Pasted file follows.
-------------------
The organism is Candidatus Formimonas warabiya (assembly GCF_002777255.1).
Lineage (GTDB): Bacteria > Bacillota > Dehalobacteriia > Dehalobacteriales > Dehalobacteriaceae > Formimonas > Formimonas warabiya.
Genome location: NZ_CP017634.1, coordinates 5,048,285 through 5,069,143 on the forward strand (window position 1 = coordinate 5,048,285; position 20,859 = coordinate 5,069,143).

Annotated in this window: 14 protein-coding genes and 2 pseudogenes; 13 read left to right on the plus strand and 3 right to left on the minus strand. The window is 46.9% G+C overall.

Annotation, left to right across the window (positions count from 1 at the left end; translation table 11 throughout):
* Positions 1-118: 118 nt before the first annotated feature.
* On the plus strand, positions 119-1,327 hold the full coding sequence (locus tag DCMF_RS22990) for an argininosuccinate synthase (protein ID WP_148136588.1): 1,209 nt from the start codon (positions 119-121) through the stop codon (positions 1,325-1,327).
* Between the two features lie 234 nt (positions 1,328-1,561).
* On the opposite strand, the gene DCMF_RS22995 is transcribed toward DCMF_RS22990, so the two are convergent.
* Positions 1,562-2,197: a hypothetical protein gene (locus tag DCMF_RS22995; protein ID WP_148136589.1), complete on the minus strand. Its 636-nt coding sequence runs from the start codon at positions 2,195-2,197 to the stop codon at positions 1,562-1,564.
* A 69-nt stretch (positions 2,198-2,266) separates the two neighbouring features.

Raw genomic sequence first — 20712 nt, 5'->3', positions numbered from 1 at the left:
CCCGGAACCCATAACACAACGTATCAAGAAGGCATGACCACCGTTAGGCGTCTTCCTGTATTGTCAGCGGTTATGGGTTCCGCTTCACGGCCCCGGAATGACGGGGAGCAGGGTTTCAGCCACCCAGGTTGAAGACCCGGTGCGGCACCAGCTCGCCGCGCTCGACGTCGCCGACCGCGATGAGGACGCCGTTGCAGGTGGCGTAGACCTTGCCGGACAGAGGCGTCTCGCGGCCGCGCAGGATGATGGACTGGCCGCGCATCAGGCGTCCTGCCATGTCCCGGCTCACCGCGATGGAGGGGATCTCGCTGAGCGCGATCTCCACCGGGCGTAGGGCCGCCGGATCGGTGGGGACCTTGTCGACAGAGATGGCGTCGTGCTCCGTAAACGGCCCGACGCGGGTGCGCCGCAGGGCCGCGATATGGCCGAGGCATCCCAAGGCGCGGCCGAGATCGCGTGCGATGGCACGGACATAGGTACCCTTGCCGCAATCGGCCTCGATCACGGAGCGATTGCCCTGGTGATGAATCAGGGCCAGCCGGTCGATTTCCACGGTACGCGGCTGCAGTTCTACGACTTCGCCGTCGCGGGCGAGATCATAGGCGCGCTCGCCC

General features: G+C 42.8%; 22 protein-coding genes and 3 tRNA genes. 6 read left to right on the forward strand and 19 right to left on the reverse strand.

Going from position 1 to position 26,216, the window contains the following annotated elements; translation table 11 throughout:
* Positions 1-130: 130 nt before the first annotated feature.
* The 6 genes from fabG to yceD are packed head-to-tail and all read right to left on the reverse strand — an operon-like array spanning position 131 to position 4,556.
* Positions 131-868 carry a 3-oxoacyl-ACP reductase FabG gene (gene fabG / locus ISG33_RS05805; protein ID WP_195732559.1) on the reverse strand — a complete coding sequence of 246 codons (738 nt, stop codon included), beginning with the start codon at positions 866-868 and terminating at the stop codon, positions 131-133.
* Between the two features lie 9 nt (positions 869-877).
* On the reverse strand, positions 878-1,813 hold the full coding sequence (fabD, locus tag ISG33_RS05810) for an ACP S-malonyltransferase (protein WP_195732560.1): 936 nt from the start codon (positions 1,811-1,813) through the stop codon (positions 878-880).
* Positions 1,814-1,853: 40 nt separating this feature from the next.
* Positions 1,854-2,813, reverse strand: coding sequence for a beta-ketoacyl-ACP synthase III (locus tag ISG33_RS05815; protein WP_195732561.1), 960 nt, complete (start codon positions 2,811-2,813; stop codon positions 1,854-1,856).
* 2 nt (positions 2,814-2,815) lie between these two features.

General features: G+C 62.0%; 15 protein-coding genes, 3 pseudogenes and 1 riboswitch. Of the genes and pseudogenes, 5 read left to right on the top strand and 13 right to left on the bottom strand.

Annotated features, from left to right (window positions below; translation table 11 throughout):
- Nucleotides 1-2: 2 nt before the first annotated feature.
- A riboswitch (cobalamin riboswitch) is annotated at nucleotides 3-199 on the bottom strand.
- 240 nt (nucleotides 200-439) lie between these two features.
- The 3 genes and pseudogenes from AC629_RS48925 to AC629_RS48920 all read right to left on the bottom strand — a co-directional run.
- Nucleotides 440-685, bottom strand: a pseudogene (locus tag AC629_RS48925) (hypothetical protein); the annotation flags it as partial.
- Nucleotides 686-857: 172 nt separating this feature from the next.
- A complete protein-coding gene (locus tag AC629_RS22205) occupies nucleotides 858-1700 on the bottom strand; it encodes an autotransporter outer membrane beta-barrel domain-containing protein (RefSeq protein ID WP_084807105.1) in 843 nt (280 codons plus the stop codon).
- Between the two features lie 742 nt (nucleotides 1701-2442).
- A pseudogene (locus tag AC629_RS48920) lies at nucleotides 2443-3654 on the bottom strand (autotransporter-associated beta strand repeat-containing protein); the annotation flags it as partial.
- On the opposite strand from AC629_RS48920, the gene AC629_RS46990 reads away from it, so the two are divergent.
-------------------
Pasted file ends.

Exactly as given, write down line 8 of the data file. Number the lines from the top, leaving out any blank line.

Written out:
* Between the two features lie 234 nt (positions 1,328-1,561).